Figure 2: Examples of the functional, reactive, labeling, and protective groups on dPEG® products. Quanta BioDesign offers functional and reactive groups with dPEG® linkers and spacers. These groups include maleimide, bromoacetyl, carboxylic acid, NHS esters, TFP esters, PFP esters, methoxy, hydroxy, thiol, amine, aminooxy, lipoamide, and tetrafluorophenyl azide groups. Quanta BioDesign's click chemistry dPEG® products include azides, alkynes, and dibenzylcyclooctyne (DBCO) groups. Quanta BioDesign also makes and sells dPEG® products with labels such as biotin, 5(6)-carboxyfluorescein, and other labels. In addition, for radiolabeled dPEG® products, Quanta BioDesign sells DOTA-functionalized products. Finally, a number of dPEG® products are available with protective groups on one or both ends of the dPEG® linker or spacer. These protective groups include Fmoc, boc, CBZ, methoxytritylthiol, acetylthiol, phthalimide, phthalimidooxy, and tert-butyl ester groups.
Figure 2: Examples of the functional, reactive, labeling, and protective groups on dPEG® products.

Figure 3: Available architectures for dPEG® products. Branched dPEG® products can have three (3) or nine (9) branches.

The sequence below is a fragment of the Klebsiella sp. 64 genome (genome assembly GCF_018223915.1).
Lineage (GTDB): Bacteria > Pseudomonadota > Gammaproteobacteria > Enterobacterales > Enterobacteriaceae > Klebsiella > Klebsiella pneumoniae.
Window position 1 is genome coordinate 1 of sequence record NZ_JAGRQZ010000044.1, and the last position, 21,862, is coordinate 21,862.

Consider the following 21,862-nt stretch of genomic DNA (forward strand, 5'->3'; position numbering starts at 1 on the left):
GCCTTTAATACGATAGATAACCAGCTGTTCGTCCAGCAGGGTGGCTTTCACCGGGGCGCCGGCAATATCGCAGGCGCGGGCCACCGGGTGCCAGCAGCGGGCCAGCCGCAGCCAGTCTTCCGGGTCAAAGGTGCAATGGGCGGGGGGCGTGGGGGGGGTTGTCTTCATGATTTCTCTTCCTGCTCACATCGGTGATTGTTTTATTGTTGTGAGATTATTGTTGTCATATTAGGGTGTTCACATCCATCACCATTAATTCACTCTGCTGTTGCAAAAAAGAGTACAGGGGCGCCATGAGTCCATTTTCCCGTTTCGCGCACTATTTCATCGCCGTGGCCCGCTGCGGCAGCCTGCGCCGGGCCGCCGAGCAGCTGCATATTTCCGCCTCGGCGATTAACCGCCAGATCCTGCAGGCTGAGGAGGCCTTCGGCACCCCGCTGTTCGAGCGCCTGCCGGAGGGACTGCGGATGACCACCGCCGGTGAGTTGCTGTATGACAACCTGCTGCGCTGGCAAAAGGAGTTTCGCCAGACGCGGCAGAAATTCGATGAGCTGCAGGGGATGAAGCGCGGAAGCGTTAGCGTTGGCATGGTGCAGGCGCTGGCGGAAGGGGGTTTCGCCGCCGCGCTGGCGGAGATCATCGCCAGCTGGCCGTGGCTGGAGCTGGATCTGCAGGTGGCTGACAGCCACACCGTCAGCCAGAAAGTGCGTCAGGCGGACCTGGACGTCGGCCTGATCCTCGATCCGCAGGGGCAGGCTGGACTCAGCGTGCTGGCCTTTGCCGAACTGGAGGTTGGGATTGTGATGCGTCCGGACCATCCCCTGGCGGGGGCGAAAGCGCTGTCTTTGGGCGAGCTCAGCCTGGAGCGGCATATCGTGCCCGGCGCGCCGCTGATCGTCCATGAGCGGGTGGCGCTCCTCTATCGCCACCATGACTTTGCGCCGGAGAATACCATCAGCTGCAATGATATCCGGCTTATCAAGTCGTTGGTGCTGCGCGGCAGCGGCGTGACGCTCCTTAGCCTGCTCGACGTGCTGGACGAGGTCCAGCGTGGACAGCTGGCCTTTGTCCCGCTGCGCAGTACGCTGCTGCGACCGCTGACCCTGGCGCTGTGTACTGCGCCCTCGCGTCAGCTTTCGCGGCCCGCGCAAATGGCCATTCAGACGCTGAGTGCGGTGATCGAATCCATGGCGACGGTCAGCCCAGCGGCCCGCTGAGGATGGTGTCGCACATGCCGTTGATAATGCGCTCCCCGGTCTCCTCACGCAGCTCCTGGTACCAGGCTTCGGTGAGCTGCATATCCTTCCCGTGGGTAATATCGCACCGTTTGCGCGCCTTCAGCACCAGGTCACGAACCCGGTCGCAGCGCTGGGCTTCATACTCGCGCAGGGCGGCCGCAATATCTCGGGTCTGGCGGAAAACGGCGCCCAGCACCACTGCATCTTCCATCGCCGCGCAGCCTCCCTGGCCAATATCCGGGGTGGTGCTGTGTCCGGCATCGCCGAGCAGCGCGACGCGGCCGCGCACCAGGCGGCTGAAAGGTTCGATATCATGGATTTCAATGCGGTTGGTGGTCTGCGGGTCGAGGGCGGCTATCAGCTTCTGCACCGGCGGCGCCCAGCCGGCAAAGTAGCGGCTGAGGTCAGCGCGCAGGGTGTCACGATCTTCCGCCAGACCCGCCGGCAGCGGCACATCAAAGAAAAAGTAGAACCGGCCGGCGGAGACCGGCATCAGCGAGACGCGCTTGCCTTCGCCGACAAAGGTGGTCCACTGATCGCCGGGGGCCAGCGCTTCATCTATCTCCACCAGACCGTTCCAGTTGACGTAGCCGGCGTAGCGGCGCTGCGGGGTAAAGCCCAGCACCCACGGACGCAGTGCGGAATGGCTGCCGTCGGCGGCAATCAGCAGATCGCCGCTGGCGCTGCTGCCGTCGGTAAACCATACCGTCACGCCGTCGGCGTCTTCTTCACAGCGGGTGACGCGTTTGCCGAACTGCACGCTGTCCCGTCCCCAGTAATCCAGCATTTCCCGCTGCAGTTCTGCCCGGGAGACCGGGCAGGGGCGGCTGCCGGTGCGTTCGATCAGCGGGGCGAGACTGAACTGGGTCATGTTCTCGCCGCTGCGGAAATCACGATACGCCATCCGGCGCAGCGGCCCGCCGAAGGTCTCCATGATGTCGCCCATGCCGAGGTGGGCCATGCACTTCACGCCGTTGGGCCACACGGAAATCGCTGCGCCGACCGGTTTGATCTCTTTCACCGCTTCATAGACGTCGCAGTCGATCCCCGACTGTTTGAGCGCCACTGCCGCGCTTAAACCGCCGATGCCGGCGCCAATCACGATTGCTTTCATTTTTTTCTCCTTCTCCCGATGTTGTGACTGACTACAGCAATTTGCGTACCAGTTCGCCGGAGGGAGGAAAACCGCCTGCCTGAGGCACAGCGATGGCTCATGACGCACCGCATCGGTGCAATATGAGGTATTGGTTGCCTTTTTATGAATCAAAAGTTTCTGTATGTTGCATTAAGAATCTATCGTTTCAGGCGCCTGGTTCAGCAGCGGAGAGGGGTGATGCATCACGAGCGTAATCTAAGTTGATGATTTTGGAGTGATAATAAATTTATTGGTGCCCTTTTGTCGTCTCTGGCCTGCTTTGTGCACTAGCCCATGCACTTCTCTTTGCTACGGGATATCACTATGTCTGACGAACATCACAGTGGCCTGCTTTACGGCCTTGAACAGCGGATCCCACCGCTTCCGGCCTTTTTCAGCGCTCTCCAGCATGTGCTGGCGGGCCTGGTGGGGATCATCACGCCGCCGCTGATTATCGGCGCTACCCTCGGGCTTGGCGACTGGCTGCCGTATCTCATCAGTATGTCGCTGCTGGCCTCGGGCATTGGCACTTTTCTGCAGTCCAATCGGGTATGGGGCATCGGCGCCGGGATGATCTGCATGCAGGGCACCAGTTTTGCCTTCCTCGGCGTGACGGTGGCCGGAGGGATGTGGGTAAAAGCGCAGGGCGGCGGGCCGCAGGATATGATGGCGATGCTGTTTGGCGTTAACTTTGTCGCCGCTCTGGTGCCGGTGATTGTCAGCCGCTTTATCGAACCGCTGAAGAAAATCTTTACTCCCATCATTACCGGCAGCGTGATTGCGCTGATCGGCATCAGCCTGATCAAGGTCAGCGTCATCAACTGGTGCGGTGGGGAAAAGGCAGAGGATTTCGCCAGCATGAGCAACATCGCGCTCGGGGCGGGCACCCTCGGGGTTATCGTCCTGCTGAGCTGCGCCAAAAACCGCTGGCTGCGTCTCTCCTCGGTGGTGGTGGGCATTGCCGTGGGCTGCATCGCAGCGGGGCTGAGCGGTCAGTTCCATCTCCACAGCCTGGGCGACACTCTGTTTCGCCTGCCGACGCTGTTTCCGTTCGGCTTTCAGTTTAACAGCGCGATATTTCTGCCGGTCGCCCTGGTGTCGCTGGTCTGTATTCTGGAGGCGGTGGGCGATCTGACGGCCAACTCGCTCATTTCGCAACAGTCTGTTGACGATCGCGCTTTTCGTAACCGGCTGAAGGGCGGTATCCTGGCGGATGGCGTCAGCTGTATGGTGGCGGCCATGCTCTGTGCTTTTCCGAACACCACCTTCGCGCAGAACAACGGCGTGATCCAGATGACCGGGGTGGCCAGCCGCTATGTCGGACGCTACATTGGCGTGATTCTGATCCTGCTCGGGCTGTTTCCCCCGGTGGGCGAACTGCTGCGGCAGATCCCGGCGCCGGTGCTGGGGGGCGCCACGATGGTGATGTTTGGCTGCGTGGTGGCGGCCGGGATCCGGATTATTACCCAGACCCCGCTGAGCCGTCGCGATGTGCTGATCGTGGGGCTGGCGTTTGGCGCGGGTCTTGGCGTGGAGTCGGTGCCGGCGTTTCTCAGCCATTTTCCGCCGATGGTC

Figure 3: Available architectures for dPEG® products. Branched dPEG® products can have three (3) or nine (9) branches. Our Sidewinder™ products are a new class of dPEG® constructs that offer a broad range of new ways to incorporate dPEG® functionality into diagnostic and therapeutic applications.

All dPEG® products contain linear chains of two to seventy-two ethylene oxide units. We also build branched structures consisting of three to nine of these linear chains. Our proprietary synthetic processes maintain homogeneity of our products in the range of 200 Da to 16 kDa. Our Sidewinder™ line of products was designed by Quanta BioDesign’s scientists to provide new ways to incorporate the beneficial properties and advantages of dPEG® products into diagnostic and therapeutic applications. One clear application for these products is fine-tuning PK and BD of diagnostic and therapeutic products. These novel dPEG® products are not possible with traditional disperse PEG products.

Further Reading: If you want to read our answers to the questions we are asked most often about dPEG® products or about our company, please click here.

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References